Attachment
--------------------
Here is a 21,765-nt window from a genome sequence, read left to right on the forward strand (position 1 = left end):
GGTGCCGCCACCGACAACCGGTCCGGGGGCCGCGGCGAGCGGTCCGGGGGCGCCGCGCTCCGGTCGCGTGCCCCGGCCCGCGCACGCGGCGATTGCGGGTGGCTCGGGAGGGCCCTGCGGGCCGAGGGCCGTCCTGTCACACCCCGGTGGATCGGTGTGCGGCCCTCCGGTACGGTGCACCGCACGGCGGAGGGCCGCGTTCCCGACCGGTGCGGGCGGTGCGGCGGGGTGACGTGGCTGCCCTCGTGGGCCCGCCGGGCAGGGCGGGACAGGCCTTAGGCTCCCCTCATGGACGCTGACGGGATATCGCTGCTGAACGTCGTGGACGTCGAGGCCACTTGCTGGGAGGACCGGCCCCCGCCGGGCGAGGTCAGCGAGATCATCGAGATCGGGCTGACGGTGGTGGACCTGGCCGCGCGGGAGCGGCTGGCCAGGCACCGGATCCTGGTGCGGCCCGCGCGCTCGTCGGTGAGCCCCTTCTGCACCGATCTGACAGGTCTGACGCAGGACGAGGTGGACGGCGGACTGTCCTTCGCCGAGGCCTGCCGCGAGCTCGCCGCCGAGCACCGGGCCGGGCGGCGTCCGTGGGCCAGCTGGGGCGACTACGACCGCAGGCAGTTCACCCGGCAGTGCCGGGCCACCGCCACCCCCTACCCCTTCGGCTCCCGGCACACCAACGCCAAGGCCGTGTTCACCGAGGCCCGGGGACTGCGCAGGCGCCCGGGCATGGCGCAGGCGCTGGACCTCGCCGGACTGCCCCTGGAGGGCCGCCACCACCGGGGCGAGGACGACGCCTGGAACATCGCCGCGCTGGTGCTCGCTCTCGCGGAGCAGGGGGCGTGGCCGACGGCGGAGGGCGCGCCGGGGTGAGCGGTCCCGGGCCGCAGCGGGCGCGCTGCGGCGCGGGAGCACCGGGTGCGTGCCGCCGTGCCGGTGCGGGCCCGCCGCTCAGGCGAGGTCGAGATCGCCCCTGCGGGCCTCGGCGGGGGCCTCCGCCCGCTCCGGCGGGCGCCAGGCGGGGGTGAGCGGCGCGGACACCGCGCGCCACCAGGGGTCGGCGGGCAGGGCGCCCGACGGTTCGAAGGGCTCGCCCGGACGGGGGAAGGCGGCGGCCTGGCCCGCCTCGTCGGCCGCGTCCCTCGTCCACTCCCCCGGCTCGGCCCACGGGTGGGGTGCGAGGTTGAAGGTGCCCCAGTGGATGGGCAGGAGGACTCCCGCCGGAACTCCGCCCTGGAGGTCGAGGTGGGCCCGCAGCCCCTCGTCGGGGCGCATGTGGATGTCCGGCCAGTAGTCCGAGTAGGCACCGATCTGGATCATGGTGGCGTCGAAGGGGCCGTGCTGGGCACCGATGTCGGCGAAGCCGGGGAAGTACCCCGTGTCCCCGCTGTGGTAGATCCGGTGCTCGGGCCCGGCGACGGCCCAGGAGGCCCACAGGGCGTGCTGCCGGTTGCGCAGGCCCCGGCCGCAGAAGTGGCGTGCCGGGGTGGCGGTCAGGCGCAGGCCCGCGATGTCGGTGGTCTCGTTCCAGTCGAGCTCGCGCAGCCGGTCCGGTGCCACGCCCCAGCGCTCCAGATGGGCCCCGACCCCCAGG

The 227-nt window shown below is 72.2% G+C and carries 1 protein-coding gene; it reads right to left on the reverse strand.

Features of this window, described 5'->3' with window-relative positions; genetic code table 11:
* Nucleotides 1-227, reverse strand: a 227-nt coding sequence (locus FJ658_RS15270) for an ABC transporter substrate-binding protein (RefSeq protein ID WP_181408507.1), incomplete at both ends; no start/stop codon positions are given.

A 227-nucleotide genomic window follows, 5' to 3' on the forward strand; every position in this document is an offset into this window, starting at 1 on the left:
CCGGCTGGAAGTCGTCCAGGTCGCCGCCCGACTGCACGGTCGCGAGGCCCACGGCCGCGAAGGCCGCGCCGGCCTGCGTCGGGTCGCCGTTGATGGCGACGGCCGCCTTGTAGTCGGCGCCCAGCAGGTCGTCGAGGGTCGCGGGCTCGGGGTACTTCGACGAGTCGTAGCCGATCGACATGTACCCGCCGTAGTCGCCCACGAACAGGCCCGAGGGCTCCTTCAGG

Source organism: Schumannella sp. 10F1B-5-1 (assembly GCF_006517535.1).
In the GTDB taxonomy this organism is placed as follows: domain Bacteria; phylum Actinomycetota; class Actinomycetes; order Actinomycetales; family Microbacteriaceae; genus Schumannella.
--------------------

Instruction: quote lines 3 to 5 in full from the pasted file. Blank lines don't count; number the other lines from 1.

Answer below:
The 227-nt window shown below is 72.2% G+C and carries 1 protein-coding gene; it reads right to left on the reverse strand.

Features of this window, described 5'->3' with window-relative positions; genetic code table 11:
* Nucleotides 1-227, reverse strand: a 227-nt coding sequence (locus FJ658_RS15270) for an ABC transporter substrate-binding protein (RefSeq protein ID WP_181408507.1), incomplete at both ends; no start/stop codon positions are given.